What is Thoracic Outlet Syndrome?
Before we start talking about this syndrome, symptoms, and treatment, we need to understand what and where the Thoracic Outlet actually is.
If you're talking to an anatomist, they will tell you about an area located at the top of the thorax called the thoracic inlet, and another area located at the bottom of the thoracic cage called the thoracic outlet. However, from a clinical perspective it is the area at the top of the thorax, near the shoulder, that is known as the thoracic outlet.
The thoracic outlet is an area of the body defined by boundaries. These boundaries are thoracic vertebrae 1 (T1) posteriorly, the first rib laterally, and the manubrium at the top of the sternum anteriorly. The area between these boundaries is known as the thoracic outlet. This is an important area as a number of neurological and vascular structures pass through here. These include branches of the brachial plexus, the subclavian artery, and the subclavian vein. Included in the the thoracic outlet area is a geometric structure known as the Inter-scalene triangle.
The scalenes are a group of 3 muscles (anterior, middle, and posterior) that attach from the transverse processes of the cervical spine to the first rib. They lie behind the Sternocleidomastoid (SCM) on the neck. The shape of the scalene triangle is defined by the anterior scalene, the middle scalene, and the first rib where they attach (see image below).
This area is important because 2 important things pass through it. The subclavian artery and the brachial plexus (specifically the lower trunk of the plexus). It is important to note that the subclavian vein does not pass through the inter-scalene triangle, but rather it passes anteriorly to the scalenes and over the top of the first rib. It is still however passing through the thoracic outlet. This can also be seen in the above image where the vein is shown in blue.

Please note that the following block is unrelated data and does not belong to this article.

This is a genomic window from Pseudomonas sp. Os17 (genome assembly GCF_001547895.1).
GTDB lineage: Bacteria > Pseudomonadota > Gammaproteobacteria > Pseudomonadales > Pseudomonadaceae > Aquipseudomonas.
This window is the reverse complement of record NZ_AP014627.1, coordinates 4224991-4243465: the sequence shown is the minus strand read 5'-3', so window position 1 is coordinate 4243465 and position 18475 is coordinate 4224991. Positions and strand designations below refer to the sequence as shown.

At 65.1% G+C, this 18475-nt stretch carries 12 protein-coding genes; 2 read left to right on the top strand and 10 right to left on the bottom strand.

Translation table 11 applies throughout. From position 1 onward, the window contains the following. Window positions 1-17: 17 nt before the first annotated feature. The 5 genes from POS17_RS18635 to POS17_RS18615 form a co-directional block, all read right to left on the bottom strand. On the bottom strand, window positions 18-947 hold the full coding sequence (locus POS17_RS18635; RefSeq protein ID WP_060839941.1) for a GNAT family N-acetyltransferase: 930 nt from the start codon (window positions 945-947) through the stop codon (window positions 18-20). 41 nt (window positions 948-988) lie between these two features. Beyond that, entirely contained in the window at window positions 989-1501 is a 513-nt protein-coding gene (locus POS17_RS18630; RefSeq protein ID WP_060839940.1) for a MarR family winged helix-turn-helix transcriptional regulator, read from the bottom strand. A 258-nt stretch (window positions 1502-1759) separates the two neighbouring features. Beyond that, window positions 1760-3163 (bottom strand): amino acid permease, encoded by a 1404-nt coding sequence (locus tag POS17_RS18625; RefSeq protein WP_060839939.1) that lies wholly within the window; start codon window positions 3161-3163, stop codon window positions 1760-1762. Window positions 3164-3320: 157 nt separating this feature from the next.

Here is a useful and brief video explaining the boundaries of the thoracic outlet and the Inter-scalne triangle.
Classifications of Thoracic Outlet
Now that we have a clear idea of where the thoracic outlet is, we can look at what constitutes thoracic outlet syndrome (or TOS). TOS can be classified into either:
1. Neurogenic thoracic outlet syndrome, or
2. Vascular thoracic outlet sundrome.
Vascular TOS is much rarer than the neurogenic type and accounts for only around 2-3% of all cases. It refers to the compression of vascular structures which lead to circulatory problems down the arm. Of these 2-3% of cases some are classified as Non-specific TOS. This refers to people who have arterial problems in their arms and possible blood clots. The most common symptoms of vascular TOS are:
1. Swelling of the arm
2. Cyanosis - a blueness of the extremity (in this case the arm).
Neurogenic TOS accounts for around 97-98% of all cases. This type of TOS refers to compression of nervous structures leading to the common following symptoms.
2. Full or partial parathesia (like pins and needles or a 'dead' feeling in the arm).
It is often the case that clients will experience these symptoms upon waking in the morning. This is explained a little later in the article.